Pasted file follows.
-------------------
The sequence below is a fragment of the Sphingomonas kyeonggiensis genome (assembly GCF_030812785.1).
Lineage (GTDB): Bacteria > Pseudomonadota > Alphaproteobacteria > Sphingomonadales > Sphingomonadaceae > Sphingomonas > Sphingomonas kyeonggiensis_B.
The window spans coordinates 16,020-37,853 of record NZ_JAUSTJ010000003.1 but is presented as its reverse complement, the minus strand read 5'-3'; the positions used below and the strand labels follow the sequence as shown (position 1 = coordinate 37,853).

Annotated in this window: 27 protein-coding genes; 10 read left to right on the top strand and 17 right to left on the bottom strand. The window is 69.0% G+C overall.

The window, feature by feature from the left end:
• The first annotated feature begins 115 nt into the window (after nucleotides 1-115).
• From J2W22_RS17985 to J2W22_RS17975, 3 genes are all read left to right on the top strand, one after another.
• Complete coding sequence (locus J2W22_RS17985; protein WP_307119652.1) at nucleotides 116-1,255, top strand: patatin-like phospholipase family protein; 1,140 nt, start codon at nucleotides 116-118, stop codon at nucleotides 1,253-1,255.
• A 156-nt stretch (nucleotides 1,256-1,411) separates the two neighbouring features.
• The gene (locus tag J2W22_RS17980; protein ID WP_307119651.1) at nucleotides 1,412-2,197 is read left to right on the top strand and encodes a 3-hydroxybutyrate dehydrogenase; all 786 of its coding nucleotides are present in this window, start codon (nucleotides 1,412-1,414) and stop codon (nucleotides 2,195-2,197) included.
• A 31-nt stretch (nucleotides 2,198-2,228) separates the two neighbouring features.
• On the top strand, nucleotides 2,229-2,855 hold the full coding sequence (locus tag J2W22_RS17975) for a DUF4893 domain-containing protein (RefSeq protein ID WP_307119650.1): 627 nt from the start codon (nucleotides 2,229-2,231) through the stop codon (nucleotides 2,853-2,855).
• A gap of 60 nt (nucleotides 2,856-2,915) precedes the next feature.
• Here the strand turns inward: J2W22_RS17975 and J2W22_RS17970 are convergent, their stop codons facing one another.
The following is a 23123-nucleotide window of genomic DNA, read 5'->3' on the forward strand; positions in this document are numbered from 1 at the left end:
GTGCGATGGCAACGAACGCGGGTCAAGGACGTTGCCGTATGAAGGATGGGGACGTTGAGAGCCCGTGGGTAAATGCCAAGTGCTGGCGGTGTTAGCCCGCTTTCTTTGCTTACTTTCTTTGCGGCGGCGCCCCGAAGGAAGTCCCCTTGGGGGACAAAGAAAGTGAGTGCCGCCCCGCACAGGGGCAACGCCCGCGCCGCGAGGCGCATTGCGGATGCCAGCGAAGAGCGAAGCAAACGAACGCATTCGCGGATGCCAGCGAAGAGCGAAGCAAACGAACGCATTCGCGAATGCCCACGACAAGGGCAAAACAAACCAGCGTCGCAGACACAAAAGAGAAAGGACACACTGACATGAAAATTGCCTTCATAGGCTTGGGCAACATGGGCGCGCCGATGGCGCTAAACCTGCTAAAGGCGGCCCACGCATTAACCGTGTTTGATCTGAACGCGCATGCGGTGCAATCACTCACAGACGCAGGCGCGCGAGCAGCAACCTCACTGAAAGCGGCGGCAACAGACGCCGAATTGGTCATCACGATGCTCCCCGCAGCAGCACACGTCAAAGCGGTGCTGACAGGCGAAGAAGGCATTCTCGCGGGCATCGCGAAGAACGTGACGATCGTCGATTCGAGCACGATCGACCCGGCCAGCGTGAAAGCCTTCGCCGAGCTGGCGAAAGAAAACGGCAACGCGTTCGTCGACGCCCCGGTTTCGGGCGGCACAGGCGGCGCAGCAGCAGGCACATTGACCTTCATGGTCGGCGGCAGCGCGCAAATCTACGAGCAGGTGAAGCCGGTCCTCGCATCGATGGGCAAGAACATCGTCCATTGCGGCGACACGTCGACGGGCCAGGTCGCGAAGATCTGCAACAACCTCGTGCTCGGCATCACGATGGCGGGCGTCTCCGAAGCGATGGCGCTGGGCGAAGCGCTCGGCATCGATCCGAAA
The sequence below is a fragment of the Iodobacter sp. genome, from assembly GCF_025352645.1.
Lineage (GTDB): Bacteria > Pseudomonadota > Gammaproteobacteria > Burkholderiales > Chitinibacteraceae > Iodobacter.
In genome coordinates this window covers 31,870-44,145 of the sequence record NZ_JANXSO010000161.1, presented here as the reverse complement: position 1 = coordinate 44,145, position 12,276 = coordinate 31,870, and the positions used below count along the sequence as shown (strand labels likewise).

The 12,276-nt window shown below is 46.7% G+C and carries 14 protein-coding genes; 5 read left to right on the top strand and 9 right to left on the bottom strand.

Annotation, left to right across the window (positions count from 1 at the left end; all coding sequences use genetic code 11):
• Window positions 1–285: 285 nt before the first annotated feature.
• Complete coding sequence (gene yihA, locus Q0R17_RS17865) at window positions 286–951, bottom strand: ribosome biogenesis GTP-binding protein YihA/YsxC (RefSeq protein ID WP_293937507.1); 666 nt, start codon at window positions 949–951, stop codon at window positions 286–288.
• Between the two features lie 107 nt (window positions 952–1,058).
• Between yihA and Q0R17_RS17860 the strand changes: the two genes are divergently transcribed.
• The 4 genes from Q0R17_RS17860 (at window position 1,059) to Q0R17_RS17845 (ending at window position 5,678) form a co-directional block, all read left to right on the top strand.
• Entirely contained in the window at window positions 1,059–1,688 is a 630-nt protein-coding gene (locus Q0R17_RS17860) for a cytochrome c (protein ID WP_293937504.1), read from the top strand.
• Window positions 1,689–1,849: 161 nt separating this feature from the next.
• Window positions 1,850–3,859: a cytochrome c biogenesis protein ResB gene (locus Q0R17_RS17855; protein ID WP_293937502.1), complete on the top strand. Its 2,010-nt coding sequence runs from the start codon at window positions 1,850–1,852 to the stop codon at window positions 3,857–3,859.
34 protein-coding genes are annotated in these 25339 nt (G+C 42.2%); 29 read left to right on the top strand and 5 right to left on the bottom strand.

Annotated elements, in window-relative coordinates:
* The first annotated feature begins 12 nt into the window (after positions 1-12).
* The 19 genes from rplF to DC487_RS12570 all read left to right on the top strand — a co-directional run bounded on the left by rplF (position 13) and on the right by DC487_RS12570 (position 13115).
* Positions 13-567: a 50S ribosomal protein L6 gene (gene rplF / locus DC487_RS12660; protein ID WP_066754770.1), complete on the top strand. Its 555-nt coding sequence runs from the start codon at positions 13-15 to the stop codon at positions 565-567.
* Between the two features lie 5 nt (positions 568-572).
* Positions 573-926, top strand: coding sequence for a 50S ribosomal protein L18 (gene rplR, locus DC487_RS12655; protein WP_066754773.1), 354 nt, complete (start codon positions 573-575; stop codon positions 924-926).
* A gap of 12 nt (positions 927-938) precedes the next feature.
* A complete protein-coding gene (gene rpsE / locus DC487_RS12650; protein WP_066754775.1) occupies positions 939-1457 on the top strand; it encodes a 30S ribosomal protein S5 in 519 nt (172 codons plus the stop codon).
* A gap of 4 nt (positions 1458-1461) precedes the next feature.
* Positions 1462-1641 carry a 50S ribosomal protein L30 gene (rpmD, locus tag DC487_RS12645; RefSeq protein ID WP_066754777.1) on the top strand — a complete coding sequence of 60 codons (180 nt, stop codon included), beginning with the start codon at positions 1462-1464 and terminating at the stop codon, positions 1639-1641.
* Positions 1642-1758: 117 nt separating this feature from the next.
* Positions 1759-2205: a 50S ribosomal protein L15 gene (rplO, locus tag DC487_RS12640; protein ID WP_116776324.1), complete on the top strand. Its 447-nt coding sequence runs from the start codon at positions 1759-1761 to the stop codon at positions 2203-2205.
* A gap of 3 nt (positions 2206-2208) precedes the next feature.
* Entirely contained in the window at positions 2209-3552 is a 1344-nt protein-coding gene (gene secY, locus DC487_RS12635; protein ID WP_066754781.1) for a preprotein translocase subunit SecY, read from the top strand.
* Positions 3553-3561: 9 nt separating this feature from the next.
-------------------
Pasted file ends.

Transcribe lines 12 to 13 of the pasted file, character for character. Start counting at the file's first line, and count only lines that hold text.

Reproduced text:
• On the top strand, nucleotides 2,229-2,855 hold the full coding sequence (locus tag J2W22_RS17975) for a DUF4893 domain-containing protein (RefSeq protein ID WP_307119650.1): 627 nt from the start codon (nucleotides 2,229-2,231) through the stop codon (nucleotides 2,853-2,855).
• A gap of 60 nt (nucleotides 2,856-2,915) precedes the next feature.